Reducing carbon emissions is a global issue, which was recently bought to the forefront globally at December’s COP21 conference. There, world leaders announced a 1.5 degree climate change ceiling, meaning that renewable energy must take a greater part in the world’s energy mix. Wind power has a key role to play in meeting this target, saving over 608 million tonnes of CO2 emissions globally in 2014.
The very nature of a turbine’s job means that it encounters constant stress from wind, rain and other elements. However, unforeseen excessive loadings of the mechanical components can lead to a reduction of the product’s life expectancy. This is not acceptable for both customers and investors, which are looking for reliable and profitable solutions.
Customers expect to receive products that perform according to the required specifications straight away. Over the past decade, the time it takes to develop turbines has reduced dramatically, however, any delay could still be costly. Therefore, it is imperative that turbines and the accompanying technology are tested prior to deployment, so that malfunctions and errors are not discovered in the field during operation.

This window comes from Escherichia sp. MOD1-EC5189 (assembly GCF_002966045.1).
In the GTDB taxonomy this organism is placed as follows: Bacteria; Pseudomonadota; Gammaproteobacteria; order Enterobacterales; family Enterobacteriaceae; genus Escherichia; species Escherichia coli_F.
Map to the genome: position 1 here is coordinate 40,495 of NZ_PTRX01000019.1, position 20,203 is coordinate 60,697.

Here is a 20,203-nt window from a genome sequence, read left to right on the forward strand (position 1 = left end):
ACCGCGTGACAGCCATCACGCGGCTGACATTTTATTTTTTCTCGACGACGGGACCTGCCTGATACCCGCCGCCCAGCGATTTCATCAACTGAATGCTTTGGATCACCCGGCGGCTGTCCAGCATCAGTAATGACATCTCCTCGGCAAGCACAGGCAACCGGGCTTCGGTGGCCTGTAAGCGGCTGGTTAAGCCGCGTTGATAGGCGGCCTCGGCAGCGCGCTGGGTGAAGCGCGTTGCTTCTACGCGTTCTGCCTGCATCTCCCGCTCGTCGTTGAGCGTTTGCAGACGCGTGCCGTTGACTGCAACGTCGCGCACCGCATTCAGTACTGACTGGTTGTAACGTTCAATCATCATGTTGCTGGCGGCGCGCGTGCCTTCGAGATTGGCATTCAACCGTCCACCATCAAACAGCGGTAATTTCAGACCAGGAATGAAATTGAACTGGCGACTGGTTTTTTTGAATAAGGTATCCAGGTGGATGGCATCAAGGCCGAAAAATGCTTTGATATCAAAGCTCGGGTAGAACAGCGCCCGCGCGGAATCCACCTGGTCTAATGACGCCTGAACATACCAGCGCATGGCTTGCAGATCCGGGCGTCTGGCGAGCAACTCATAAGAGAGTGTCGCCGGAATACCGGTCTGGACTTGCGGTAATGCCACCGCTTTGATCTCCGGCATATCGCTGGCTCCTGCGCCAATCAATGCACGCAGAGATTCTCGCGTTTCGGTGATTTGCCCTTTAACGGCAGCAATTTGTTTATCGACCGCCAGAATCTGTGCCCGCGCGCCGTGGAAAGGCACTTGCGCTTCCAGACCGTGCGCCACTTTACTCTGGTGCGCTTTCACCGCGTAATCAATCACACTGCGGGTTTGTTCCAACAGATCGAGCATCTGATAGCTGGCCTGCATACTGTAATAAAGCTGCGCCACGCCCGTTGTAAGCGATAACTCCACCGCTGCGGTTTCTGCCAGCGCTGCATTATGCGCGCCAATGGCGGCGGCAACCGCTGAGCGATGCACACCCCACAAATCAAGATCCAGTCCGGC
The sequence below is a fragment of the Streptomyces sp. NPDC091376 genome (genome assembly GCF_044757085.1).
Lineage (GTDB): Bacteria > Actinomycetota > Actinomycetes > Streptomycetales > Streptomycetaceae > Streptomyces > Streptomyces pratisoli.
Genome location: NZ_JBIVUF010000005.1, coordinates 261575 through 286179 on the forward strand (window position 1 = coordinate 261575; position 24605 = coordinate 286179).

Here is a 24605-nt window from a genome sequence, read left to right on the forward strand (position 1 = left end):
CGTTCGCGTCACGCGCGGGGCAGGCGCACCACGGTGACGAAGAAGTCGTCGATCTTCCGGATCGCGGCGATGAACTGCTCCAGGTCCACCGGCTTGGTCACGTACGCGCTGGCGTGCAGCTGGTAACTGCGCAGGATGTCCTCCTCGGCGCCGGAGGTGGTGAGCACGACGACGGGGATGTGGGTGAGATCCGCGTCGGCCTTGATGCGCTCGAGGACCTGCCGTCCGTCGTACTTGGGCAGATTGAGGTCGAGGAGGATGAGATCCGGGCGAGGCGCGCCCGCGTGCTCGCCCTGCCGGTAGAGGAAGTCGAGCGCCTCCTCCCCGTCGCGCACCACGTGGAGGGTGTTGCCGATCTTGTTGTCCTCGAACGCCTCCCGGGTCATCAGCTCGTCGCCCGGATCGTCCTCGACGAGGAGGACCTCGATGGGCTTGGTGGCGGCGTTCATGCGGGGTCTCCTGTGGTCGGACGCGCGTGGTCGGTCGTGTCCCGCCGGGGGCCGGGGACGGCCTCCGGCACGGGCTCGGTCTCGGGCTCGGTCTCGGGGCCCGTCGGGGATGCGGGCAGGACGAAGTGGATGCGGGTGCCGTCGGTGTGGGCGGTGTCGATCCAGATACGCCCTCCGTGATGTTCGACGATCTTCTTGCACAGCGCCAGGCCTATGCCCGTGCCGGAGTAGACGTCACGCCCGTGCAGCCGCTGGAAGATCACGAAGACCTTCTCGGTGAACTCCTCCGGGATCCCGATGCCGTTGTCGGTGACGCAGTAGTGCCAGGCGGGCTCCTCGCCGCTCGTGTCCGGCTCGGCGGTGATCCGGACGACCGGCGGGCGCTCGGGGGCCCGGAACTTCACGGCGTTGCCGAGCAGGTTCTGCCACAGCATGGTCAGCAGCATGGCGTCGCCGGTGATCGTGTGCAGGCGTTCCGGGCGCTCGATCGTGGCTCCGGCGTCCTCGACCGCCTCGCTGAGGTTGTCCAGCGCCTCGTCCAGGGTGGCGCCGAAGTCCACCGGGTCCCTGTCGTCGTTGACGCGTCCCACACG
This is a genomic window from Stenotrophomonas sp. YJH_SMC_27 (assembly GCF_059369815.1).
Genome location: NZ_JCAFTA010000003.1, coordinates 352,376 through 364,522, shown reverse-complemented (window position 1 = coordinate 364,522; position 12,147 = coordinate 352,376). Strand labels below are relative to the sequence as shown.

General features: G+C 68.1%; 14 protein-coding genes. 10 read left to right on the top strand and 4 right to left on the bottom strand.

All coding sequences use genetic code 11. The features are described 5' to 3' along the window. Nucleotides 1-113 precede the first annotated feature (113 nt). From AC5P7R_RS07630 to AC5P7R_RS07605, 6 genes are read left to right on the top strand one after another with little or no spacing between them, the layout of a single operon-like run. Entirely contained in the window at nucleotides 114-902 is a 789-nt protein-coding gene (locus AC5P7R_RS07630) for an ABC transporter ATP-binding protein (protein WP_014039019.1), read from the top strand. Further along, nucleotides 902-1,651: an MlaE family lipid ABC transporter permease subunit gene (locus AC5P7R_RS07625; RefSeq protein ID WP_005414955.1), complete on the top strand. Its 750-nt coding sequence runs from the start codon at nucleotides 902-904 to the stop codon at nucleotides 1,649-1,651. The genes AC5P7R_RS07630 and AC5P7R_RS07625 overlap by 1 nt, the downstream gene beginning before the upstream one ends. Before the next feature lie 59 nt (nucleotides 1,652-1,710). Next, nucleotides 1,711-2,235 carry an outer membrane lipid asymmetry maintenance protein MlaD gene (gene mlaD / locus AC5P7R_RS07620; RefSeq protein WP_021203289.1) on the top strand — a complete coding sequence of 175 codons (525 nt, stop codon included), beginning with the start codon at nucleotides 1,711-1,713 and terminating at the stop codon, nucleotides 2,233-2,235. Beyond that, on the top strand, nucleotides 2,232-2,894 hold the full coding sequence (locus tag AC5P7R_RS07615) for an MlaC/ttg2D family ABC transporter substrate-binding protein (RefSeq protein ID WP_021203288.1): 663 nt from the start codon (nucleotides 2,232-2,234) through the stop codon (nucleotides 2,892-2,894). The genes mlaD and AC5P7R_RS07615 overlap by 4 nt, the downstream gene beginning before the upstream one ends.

These delays can be avoided by simulating the worst-case conditions before turbines are deployed in the field, using test benches. It also reduces time to market, as you don’t have to wait for the right wind and weather conditions to carry out testing, allowing for simulations in a controlled environment.
Testing is a key element in the renewables supply chain and should not be overlooked or underestimated. The testing stage should be thorough, as it will reveal how a wind turbine will react under both predictable and unpredictable conditions. For example, wind load testing units can put stress on the turbine, bending it to varying degrees to identify stress points, something that would be catastrophic were a malfunction or break to occur during operation.
Grid simulation can also be carried out to ensure a turbine’s Fault Ride Through capability works as predicted. This ensures the product can operate under even the weakest grid conditions, minimizing lost revenue.
Testing control and protection systems at the first stage also allows for more detailed, dedicated, single-component oriented test sequences on load-carrying components like main bearings, yawing systems and gearboxes. It is also possible to simulate drive chains and converters, which will be used in the field, so it is possible to predict how it will behave once deployed. All of this is repeatable, as the test bench can be used for future turbine deployments.
Stress testing individual components, such as gearboxes, generators and converters, as well as simulating issues which may be encountered during cabling and installation, is crucial to this process. Also, performing the test bench visualization, control, cabling and installation – everything from a single source – GE’s execution capability spreads over a wide spectrum of activities.